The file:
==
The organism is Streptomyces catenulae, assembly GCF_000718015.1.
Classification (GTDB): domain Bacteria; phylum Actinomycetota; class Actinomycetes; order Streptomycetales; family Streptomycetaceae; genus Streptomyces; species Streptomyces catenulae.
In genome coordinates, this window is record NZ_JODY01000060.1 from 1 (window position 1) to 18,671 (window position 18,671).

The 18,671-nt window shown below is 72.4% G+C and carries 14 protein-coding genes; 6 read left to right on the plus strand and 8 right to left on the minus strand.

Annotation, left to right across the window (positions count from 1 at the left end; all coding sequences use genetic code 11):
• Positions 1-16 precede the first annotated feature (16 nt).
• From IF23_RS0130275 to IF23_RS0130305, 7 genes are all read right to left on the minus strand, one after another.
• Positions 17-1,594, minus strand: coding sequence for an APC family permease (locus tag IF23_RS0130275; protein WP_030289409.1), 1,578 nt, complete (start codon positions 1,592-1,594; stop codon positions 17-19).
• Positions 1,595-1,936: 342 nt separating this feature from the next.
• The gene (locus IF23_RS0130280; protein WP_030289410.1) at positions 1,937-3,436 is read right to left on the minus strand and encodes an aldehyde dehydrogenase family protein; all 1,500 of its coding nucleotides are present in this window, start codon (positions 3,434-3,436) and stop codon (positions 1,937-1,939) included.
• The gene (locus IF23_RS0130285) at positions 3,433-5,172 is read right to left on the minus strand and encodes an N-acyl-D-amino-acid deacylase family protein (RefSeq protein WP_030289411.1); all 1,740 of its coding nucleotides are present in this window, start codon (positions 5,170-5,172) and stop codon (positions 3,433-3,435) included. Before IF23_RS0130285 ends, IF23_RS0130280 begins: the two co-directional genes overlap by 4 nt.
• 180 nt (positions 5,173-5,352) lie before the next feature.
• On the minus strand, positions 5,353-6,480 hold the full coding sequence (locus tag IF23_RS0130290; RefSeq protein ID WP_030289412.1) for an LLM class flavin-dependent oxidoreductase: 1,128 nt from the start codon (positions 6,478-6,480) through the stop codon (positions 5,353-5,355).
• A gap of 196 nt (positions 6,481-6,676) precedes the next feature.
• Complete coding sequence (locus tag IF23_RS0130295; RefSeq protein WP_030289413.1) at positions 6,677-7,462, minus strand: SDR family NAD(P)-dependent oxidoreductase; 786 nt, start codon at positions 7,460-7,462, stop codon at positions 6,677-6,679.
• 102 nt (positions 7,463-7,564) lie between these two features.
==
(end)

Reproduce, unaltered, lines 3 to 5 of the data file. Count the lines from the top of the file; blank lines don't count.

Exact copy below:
In genome coordinates, this window is record NZ_JODY01000060.1 from 1 (window position 1) to 18,671 (window position 18,671).

The 18,671-nt window shown below is 72.4% G+C and carries 14 protein-coding genes; 6 read left to right on the plus strand and 8 right to left on the minus strand.

Annotation, left to right across the window (positions count from 1 at the left end; all coding sequences use genetic code 11):